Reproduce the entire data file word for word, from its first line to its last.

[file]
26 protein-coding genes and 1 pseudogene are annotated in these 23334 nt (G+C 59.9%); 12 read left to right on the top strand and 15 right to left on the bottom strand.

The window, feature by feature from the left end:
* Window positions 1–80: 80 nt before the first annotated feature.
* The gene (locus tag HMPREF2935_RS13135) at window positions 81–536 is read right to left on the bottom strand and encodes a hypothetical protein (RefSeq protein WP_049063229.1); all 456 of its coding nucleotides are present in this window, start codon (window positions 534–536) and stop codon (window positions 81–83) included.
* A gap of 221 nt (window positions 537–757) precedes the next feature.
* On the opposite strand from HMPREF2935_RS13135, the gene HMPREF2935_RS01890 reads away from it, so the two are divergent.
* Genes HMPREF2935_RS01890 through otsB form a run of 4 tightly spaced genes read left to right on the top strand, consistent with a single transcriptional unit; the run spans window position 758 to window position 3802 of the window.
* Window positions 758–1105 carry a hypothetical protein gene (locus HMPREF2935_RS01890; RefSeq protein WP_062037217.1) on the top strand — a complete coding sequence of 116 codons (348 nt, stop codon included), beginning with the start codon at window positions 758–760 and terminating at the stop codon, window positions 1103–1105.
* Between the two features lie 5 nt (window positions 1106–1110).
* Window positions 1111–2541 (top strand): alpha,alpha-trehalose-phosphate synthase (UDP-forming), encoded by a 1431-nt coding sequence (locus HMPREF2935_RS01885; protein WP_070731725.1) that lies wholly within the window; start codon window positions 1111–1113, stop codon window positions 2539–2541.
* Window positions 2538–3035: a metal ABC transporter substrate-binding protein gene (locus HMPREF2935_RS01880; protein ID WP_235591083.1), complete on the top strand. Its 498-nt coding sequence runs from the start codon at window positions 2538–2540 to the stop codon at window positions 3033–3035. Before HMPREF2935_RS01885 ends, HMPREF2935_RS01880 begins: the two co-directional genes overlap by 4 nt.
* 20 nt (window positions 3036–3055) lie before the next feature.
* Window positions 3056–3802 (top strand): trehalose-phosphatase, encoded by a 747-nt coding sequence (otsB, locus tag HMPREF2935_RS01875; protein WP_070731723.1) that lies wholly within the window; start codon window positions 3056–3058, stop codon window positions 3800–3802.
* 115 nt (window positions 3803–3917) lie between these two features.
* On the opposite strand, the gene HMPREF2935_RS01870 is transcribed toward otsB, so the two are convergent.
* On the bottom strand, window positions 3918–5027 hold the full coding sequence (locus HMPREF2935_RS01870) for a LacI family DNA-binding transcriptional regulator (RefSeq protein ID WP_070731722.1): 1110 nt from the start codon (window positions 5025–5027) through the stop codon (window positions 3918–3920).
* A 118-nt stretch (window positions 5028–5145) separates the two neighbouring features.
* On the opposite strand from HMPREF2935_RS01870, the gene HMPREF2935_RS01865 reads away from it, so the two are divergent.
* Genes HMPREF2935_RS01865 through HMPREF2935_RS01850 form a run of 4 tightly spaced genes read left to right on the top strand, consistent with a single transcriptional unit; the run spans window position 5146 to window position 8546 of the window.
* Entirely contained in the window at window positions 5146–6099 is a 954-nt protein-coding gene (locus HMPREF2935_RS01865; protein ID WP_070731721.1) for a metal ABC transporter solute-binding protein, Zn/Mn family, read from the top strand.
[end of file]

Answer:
26 protein-coding genes and 1 pseudogene are annotated in these 23334 nt (G+C 59.9%); 12 read left to right on the top strand and 15 right to left on the bottom strand.

The window, feature by feature from the left end:
* Window positions 1–80: 80 nt before the first annotated feature.
* The gene (locus tag HMPREF2935_RS13135) at window positions 81–536 is read right to left on the bottom strand and encodes a hypothetical protein (RefSeq protein WP_049063229.1); all 456 of its coding nucleotides are present in this window, start codon (window positions 534–536) and stop codon (window positions 81–83) included.
* A gap of 221 nt (window positions 537–757) precedes the next feature.
* On the opposite strand from HMPREF2935_RS13135, the gene HMPREF2935_RS01890 reads away from it, so the two are divergent.
* Genes HMPREF2935_RS01890 through otsB form a run of 4 tightly spaced genes read left to right on the top strand, consistent with a single transcriptional unit; the run spans window position 758 to window position 3802 of the window.
* Window positions 758–1105 carry a hypothetical protein gene (locus HMPREF2935_RS01890; RefSeq protein WP_062037217.1) on the top strand — a complete coding sequence of 116 codons (348 nt, stop codon included), beginning with the start codon at window positions 758–760 and terminating at the stop codon, window positions 1103–1105.
* Between the two features lie 5 nt (window positions 1106–1110).
* Window positions 1111–2541 (top strand): alpha,alpha-trehalose-phosphate synthase (UDP-forming), encoded by a 1431-nt coding sequence (locus HMPREF2935_RS01885; protein WP_070731725.1) that lies wholly within the window; start codon window positions 1111–1113, stop codon window positions 2539–2541.
* Window positions 2538–3035: a metal ABC transporter substrate-binding protein gene (locus HMPREF2935_RS01880; protein ID WP_235591083.1), complete on the top strand. Its 498-nt coding sequence runs from the start codon at window positions 2538–2540 to the stop codon at window positions 3033–3035. Before HMPREF2935_RS01885 ends, HMPREF2935_RS01880 begins: the two co-directional genes overlap by 4 nt.
* 20 nt (window positions 3036–3055) lie before the next feature.
* Window positions 3056–3802 (top strand): trehalose-phosphatase, encoded by a 747-nt coding sequence (otsB, locus tag HMPREF2935_RS01875; protein WP_070731723.1) that lies wholly within the window; start codon window positions 3056–3058, stop codon window positions 3800–3802.
* 115 nt (window positions 3803–3917) lie between these two features.
* On the opposite strand, the gene HMPREF2935_RS01870 is transcribed toward otsB, so the two are convergent.
* On the bottom strand, window positions 3918–5027 hold the full coding sequence (locus HMPREF2935_RS01870) for a LacI family DNA-binding transcriptional regulator (RefSeq protein ID WP_070731722.1): 1110 nt from the start codon (window positions 5025–5027) through the stop codon (window positions 3918–3920).
* A 118-nt stretch (window positions 5028–5145) separates the two neighbouring features.
* On the opposite strand from HMPREF2935_RS01870, the gene HMPREF2935_RS01865 reads away from it, so the two are divergent.
* Genes HMPREF2935_RS01865 through HMPREF2935_RS01850 form a run of 4 tightly spaced genes read left to right on the top strand, consistent with a single transcriptional unit; the run spans window position 5146 to window position 8546 of the window.
* Entirely contained in the window at window positions 5146–6099 is a 954-nt protein-coding gene (locus HMPREF2935_RS01865; protein ID WP_070731721.1) for a metal ABC transporter solute-binding protein, Zn/Mn family, read from the top strand.